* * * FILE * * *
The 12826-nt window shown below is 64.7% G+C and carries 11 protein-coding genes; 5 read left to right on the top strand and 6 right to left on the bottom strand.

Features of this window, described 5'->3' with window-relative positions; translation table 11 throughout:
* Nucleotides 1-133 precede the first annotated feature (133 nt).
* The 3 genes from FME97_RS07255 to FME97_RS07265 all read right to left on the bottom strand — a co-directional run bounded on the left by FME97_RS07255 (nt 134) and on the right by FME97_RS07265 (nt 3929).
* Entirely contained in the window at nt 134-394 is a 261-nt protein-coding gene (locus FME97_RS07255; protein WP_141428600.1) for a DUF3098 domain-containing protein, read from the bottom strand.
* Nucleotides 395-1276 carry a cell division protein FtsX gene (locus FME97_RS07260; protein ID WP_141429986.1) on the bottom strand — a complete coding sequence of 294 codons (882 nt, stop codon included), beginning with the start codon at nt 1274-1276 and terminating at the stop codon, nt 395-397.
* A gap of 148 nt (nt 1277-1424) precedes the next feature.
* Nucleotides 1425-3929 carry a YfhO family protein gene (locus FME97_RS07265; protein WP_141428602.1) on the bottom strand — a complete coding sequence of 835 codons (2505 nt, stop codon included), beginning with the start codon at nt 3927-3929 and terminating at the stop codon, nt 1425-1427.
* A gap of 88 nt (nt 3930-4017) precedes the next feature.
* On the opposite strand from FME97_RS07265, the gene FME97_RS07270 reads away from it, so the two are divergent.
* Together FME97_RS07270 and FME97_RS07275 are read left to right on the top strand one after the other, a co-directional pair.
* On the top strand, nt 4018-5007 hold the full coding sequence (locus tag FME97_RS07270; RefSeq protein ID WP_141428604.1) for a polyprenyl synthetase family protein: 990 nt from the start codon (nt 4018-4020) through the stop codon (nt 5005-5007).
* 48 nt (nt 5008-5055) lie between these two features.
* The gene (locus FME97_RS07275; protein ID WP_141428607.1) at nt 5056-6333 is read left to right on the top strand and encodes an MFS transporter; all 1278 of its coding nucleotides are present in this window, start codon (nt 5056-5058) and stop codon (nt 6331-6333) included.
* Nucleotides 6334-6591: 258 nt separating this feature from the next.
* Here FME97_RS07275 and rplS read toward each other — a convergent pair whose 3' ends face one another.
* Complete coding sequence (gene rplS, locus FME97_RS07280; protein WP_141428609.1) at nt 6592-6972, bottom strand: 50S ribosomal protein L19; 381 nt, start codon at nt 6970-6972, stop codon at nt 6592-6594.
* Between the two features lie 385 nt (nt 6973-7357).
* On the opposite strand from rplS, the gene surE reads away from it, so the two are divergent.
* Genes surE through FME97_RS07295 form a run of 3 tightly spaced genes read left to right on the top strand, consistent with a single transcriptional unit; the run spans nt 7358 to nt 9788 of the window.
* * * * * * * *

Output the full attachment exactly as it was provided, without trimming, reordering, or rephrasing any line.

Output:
The 12826-nt window shown below is 64.7% G+C and carries 11 protein-coding genes; 5 read left to right on the top strand and 6 right to left on the bottom strand.

Features of this window, described 5'->3' with window-relative positions; translation table 11 throughout:
* Nucleotides 1-133 precede the first annotated feature (133 nt).
* The 3 genes from FME97_RS07255 to FME97_RS07265 all read right to left on the bottom strand — a co-directional run bounded on the left by FME97_RS07255 (nt 134) and on the right by FME97_RS07265 (nt 3929).
* Entirely contained in the window at nt 134-394 is a 261-nt protein-coding gene (locus FME97_RS07255; protein WP_141428600.1) for a DUF3098 domain-containing protein, read from the bottom strand.
* Nucleotides 395-1276 carry a cell division protein FtsX gene (locus FME97_RS07260; protein ID WP_141429986.1) on the bottom strand — a complete coding sequence of 294 codons (882 nt, stop codon included), beginning with the start codon at nt 1274-1276 and terminating at the stop codon, nt 395-397.
* A gap of 148 nt (nt 1277-1424) precedes the next feature.
* Nucleotides 1425-3929 carry a YfhO family protein gene (locus FME97_RS07265; protein WP_141428602.1) on the bottom strand — a complete coding sequence of 835 codons (2505 nt, stop codon included), beginning with the start codon at nt 3927-3929 and terminating at the stop codon, nt 1425-1427.
* A gap of 88 nt (nt 3930-4017) precedes the next feature.
* On the opposite strand from FME97_RS07265, the gene FME97_RS07270 reads away from it, so the two are divergent.
* Together FME97_RS07270 and FME97_RS07275 are read left to right on the top strand one after the other, a co-directional pair.
* On the top strand, nt 4018-5007 hold the full coding sequence (locus tag FME97_RS07270; RefSeq protein ID WP_141428604.1) for a polyprenyl synthetase family protein: 990 nt from the start codon (nt 4018-4020) through the stop codon (nt 5005-5007).
* 48 nt (nt 5008-5055) lie between these two features.
* The gene (locus FME97_RS07275; protein ID WP_141428607.1) at nt 5056-6333 is read left to right on the top strand and encodes an MFS transporter; all 1278 of its coding nucleotides are present in this window, start codon (nt 5056-5058) and stop codon (nt 6331-6333) included.
* Nucleotides 6334-6591: 258 nt separating this feature from the next.
* Here FME97_RS07275 and rplS read toward each other — a convergent pair whose 3' ends face one another.
* Complete coding sequence (gene rplS, locus FME97_RS07280; protein WP_141428609.1) at nt 6592-6972, bottom strand: 50S ribosomal protein L19; 381 nt, start codon at nt 6970-6972, stop codon at nt 6592-6594.
* Between the two features lie 385 nt (nt 6973-7357).
* On the opposite strand from rplS, the gene surE reads away from it, so the two are divergent.
* Genes surE through FME97_RS07295 form a run of 3 tightly spaced genes read left to right on the top strand, consistent with a single transcriptional unit; the run spans nt 7358 to nt 9788 of the window.